“The area where two or more distinct habitats adjoin is called an Ecotone. Because it is a border zone where multiple sets of resources and opportunities become available, an ecotone tends to support greater biological diversity than either of the systems it mediates between. Deliniating an ecotone, however, can be problematic. Like habitats and ecosystems, ecotones are not self-defining, as, for example, individual species are. They are human constructs, which derive their shape and character from the qualities their observers find most salient. In scientific terms, one might say that the world is composed of gradients with relative discontinuities. Put simply: things change nearly everywhere, and so nearly every place is the edge of something and shares the qualities of an ecotone.” *

A sister series to Littoral Drift, Ecotone also engages dynamic photographic materials in the landscape, but collaborates with precipitation rather than ocean waves or running water in the landscape. Rain, snow, ice, fog, etc. chemically activate the photographic materials, while they expose via the residual sunlight that exists even in the heaviest storm. I drape the photochemically treated paper on objects in the landscape, from windfall branches and boulders to garbage cans and fences. The pieces record the movement of water through the the planetary surface, tracing topographies that span the spectrum from human-made to undisturbed.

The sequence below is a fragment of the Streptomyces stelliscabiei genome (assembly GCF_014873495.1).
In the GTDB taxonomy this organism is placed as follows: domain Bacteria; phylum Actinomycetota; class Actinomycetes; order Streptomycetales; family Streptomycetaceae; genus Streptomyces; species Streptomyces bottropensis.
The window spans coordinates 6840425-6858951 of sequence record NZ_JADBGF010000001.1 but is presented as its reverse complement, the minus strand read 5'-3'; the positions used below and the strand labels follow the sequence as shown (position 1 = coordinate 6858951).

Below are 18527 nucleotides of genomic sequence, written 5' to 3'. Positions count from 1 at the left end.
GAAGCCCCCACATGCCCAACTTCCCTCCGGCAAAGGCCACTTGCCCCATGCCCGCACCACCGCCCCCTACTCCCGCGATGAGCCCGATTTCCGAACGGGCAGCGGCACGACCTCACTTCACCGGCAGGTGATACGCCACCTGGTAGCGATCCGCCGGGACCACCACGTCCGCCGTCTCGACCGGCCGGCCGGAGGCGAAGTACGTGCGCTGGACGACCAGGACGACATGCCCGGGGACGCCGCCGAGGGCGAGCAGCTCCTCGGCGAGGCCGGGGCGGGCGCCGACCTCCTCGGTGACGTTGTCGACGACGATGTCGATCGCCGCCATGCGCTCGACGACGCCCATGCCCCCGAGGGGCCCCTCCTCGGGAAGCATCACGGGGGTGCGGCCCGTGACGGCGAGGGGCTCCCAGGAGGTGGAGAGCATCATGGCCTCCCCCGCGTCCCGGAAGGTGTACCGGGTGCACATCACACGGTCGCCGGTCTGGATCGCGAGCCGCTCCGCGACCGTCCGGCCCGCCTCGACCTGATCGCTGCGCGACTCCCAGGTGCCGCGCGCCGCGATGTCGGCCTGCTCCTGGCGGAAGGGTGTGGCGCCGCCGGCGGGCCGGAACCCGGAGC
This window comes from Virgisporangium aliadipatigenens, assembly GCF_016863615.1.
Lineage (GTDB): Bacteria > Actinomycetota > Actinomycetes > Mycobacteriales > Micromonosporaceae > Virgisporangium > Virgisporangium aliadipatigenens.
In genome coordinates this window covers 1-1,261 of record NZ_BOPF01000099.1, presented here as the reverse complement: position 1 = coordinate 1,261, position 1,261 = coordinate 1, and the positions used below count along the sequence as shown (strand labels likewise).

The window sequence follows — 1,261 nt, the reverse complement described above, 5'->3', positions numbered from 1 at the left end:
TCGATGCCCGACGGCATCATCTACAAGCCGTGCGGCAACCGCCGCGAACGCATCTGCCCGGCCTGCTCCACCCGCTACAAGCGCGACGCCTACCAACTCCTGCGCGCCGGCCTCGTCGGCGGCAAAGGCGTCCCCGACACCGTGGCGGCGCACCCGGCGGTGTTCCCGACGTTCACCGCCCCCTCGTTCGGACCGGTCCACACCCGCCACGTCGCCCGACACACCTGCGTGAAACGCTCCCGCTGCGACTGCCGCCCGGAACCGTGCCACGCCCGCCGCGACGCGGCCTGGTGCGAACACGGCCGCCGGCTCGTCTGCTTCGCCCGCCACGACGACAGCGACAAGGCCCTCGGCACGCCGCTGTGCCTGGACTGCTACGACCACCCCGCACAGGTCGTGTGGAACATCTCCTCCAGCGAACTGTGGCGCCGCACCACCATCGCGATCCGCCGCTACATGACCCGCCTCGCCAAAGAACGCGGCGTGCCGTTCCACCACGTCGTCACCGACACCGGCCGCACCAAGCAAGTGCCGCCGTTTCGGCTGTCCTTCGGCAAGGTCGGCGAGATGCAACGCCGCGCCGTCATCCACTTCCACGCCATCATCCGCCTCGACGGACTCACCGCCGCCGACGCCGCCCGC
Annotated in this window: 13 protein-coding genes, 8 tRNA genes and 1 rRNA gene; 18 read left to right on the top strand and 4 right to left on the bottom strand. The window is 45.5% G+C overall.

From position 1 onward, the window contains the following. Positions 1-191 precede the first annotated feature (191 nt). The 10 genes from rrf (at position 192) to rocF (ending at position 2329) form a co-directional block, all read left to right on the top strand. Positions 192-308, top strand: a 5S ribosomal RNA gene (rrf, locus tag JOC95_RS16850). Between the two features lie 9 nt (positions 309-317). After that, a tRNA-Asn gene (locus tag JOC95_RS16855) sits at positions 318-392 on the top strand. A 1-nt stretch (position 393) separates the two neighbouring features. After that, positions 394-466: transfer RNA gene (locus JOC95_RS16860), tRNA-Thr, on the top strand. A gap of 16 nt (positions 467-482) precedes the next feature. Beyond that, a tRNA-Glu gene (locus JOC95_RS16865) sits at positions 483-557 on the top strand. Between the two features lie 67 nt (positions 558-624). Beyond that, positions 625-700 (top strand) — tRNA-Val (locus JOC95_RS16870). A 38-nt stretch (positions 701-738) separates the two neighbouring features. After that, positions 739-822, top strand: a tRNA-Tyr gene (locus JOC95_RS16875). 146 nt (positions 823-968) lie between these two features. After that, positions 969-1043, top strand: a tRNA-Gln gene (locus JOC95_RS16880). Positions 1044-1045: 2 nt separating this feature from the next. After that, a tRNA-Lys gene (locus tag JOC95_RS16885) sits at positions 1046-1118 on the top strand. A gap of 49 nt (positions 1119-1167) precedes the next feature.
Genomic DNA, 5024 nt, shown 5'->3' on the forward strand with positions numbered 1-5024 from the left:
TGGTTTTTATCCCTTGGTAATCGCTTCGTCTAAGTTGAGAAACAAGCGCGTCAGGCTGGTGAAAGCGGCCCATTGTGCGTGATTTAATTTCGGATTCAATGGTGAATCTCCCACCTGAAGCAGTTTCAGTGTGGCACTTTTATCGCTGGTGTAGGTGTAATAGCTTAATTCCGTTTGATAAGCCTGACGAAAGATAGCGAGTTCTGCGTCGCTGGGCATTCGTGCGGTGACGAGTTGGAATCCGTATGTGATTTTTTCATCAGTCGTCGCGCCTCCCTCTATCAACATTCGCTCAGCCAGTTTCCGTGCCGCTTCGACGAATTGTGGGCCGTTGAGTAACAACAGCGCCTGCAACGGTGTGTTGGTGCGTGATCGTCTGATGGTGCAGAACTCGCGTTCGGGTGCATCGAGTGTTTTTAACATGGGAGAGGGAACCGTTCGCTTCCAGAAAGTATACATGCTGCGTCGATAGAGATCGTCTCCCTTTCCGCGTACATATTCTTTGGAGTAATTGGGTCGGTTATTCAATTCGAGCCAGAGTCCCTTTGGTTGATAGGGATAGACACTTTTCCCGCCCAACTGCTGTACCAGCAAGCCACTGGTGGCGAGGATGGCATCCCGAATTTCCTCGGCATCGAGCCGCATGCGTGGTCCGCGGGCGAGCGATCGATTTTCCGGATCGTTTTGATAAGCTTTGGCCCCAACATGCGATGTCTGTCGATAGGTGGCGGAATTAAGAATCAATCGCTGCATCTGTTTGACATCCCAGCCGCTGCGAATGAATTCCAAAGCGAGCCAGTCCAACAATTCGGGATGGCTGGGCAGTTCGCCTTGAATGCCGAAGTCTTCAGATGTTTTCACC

*William DeBuys, Home Ground